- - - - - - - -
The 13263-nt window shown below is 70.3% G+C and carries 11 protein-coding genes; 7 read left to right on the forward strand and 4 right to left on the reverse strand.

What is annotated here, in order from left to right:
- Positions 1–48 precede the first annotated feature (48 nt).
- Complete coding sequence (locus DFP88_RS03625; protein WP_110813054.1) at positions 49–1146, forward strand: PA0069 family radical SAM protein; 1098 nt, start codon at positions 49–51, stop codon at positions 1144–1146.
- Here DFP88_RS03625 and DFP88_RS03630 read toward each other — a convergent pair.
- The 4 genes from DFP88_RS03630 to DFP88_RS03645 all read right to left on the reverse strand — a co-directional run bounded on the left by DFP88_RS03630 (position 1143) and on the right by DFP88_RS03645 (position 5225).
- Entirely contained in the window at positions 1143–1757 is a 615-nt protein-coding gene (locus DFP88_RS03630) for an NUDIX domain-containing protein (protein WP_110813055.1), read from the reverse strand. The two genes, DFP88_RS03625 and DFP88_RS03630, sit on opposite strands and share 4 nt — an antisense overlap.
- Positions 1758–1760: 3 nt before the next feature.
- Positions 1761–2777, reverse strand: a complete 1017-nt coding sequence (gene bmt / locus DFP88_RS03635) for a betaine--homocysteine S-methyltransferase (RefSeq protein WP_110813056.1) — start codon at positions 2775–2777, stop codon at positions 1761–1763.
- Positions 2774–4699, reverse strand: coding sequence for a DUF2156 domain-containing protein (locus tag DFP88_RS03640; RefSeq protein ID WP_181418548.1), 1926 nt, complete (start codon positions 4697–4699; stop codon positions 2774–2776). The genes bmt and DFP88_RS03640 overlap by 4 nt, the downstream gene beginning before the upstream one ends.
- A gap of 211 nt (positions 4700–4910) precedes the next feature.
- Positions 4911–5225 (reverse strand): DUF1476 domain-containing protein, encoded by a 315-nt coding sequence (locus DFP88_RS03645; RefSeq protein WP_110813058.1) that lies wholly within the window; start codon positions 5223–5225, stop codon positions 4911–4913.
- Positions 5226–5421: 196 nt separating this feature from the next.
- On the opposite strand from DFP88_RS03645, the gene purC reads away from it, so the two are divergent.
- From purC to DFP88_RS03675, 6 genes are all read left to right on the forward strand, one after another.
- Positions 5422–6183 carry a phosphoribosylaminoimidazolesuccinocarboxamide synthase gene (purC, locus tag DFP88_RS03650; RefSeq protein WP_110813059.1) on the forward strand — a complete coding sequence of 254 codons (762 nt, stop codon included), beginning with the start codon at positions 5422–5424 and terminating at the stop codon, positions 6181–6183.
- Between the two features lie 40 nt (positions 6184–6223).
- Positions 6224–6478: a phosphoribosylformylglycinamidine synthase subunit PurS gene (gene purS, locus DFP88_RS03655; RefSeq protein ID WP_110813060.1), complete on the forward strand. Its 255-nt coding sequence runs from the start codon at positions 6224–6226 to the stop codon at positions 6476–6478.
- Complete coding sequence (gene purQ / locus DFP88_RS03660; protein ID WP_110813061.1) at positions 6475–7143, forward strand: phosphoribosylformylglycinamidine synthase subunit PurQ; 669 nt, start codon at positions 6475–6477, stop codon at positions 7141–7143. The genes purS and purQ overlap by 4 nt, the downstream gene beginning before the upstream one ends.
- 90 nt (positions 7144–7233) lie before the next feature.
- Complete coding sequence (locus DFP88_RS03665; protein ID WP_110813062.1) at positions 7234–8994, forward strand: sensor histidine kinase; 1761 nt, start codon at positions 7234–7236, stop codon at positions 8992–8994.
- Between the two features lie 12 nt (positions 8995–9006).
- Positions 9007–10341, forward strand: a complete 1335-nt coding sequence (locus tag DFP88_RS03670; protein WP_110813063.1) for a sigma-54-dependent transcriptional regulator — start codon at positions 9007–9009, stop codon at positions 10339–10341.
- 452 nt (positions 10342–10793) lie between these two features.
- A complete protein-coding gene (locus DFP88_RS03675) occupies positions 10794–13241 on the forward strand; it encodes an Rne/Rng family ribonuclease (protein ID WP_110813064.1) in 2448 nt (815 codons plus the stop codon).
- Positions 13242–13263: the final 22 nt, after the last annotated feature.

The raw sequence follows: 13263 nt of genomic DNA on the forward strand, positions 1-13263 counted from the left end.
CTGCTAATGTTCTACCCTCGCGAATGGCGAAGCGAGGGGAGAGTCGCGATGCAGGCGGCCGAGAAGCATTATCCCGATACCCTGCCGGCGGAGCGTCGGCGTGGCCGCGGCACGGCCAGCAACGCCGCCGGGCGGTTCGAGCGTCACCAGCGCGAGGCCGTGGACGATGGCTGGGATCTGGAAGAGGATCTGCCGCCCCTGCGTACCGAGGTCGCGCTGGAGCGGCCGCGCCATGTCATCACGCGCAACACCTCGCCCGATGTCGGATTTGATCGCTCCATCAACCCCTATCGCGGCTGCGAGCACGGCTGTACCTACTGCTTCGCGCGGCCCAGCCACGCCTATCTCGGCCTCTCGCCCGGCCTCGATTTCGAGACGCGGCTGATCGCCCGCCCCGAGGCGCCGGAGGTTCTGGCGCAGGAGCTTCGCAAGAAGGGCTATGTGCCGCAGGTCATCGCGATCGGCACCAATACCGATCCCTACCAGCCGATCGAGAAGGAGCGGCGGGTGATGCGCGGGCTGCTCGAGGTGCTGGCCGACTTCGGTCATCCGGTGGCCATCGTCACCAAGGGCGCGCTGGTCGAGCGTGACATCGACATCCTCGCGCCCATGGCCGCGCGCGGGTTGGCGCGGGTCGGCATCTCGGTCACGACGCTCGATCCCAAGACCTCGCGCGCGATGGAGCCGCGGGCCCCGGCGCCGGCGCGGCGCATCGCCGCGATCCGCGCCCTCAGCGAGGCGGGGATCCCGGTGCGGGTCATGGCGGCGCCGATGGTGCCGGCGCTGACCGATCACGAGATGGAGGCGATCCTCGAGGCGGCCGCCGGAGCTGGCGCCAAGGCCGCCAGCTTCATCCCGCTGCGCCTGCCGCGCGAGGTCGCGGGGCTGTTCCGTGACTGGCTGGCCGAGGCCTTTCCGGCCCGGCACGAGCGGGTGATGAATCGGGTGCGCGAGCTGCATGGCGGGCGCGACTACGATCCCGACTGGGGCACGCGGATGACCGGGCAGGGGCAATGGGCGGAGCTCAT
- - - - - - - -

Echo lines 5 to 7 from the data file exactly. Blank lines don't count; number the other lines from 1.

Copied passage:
- Here DFP88_RS03625 and DFP88_RS03630 read toward each other — a convergent pair.
- The 4 genes from DFP88_RS03630 to DFP88_RS03645 all read right to left on the reverse strand — a co-directional run bounded on the left by DFP88_RS03630 (position 1143) and on the right by DFP88_RS03645 (position 5225).
- Entirely contained in the window at positions 1143–1757 is a 615-nt protein-coding gene (locus DFP88_RS03630) for an NUDIX domain-containing protein (protein WP_110813055.1), read from the reverse strand. The two genes, DFP88_RS03625 and DFP88_RS03630, sit on opposite strands and share 4 nt — an antisense overlap.